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audiodiplomat

Well-known member
Mar 20, 2015
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I don’t suppose anyone here will be rushing to place an order with Russ Andrews then? Indeed, it would be interesting to know what prompted them to do so, and justify not returning the item within the approval period. I know it’s been covered before, but all these Belt-type discussions are endlessly more interesting than normal reviews.
 
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dkinric

Active member
Jan 23, 2020
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Always listen in the dark? Never re-start a CD that's been paused? Put a squash ball under your amp? We explain the tall tales of hi-fi which actually work.

9 hi-fi tricks you might not believe affect sound quality (but they do) : Read more
I have been an audio enthusiast for 40 years and I am absolutely appalled that these "tricks" are being touted as legitimate by this website.
The majority of these are longstanding audio myths that I would think an organization such as What HiFi would aim to disprove rather than propagate and encourage.

Playing a CD from the start sounds better than pausing/unpausing? Who made that up? And the scientific basis given is "because trust us, it does"?
The majority of these are unproven and highly questionable at best, just downright insulting at worst.

I would think an organization with such a history in this business would have some type of editorial review before propagating such nonsense. Seriously, you do a disservice to not only yourself and your reputation, but to the numerous enthusiasts looking to you for guidance. You should be ashamed, and your editorial review process needs an overhaul.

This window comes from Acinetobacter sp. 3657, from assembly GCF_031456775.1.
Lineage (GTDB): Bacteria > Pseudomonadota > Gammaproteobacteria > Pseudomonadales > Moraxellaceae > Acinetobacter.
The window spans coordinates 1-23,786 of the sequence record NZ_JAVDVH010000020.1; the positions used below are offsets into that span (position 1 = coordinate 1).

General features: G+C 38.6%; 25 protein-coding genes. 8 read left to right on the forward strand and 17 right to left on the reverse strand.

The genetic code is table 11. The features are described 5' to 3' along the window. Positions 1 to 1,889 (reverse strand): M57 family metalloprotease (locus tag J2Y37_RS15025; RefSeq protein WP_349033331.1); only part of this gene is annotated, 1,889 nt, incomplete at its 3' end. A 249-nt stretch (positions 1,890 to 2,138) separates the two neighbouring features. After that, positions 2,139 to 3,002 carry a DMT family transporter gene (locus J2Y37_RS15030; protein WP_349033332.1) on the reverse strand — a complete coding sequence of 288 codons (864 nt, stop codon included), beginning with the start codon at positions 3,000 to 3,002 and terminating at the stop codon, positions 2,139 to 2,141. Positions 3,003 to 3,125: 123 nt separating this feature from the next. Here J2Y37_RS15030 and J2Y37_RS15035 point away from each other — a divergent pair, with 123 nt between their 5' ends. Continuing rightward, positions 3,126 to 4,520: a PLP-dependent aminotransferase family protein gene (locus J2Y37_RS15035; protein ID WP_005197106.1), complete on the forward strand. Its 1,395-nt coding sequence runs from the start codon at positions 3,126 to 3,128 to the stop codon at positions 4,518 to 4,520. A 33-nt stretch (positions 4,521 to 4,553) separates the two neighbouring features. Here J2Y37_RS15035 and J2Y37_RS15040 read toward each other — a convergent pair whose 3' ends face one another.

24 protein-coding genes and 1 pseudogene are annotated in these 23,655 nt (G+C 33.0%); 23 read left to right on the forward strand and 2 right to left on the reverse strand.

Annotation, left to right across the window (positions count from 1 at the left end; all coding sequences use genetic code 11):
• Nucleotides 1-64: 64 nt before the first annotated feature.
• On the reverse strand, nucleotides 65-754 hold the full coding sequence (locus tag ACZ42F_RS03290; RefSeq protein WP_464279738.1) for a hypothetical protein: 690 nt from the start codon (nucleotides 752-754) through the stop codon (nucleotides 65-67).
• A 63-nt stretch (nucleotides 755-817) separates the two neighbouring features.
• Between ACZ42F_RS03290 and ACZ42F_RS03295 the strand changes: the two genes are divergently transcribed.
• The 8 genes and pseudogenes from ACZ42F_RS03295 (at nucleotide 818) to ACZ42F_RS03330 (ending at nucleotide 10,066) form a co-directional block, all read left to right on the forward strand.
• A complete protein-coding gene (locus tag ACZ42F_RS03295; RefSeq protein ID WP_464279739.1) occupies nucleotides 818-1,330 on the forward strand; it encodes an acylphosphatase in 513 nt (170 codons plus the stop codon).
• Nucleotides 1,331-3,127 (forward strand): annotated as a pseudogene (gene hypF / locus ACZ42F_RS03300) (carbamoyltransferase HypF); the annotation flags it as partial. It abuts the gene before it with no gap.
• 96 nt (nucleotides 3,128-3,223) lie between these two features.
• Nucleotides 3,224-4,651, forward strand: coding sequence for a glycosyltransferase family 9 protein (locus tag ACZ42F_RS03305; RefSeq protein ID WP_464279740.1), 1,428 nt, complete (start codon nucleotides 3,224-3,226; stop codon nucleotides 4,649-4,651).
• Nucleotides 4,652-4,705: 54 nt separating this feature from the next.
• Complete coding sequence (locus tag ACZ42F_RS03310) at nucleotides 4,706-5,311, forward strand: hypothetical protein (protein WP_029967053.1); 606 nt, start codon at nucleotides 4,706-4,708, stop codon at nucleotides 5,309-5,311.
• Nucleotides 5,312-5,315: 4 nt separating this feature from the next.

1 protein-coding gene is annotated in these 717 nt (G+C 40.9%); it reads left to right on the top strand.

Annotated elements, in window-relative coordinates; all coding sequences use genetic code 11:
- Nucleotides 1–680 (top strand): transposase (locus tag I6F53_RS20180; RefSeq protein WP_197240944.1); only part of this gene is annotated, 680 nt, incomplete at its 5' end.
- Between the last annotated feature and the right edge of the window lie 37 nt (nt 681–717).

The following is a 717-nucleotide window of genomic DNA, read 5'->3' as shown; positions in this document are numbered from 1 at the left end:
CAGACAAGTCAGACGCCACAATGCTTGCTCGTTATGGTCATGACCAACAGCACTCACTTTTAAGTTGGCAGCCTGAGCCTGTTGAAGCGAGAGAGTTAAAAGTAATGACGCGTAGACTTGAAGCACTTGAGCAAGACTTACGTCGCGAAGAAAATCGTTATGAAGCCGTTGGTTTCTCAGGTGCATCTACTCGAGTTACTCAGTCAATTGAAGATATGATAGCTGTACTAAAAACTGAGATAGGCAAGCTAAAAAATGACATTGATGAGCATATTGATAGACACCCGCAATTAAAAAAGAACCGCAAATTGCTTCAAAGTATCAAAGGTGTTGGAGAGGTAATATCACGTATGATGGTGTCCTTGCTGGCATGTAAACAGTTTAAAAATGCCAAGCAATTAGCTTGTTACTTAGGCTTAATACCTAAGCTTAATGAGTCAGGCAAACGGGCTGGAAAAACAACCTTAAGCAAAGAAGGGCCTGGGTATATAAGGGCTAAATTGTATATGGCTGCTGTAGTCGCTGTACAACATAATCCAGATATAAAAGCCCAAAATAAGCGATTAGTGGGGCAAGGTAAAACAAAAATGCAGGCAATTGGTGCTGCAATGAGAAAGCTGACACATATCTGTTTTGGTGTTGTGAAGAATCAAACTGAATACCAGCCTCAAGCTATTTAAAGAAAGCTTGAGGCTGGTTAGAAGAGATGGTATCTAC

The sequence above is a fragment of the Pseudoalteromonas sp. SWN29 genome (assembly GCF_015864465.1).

Please, take this ridiculous nonsense down before it does even more damage. You embarrass yourself by keeping these fallacies viewable.
I have lost tremendous respect for WhatHiFi due to this and will be reconsidering where I spend my clicks.
 

markaharris

Member
Jan 25, 2020
1
0
20
I don't consider myself an audiophile but I have been a hi-fi enthusiast for almost 50 years and have found the following "tweaks" beneficial:-

1) Rigid stands/equipment racks - at one point I lived in a bungalow with a suspended wooden floor and the best thing I ever did was screw flooring-grade tongue-and-groove chipboard panels to the floor-boards and then place the speaker stands on concrete paving slabs (the big two-foot square, two-inch thick ones) - didn't look pretty but made a big difference to the sound.

2) Dedicated mains supply - I fed three separate mains supply lines directly from the consumer unit - one for the source units and pre-amp at one end of the room and two for the power-amps, which were next to the speakers at the other end of the room (easy to do in a bungalow) - definite improvement in the sound.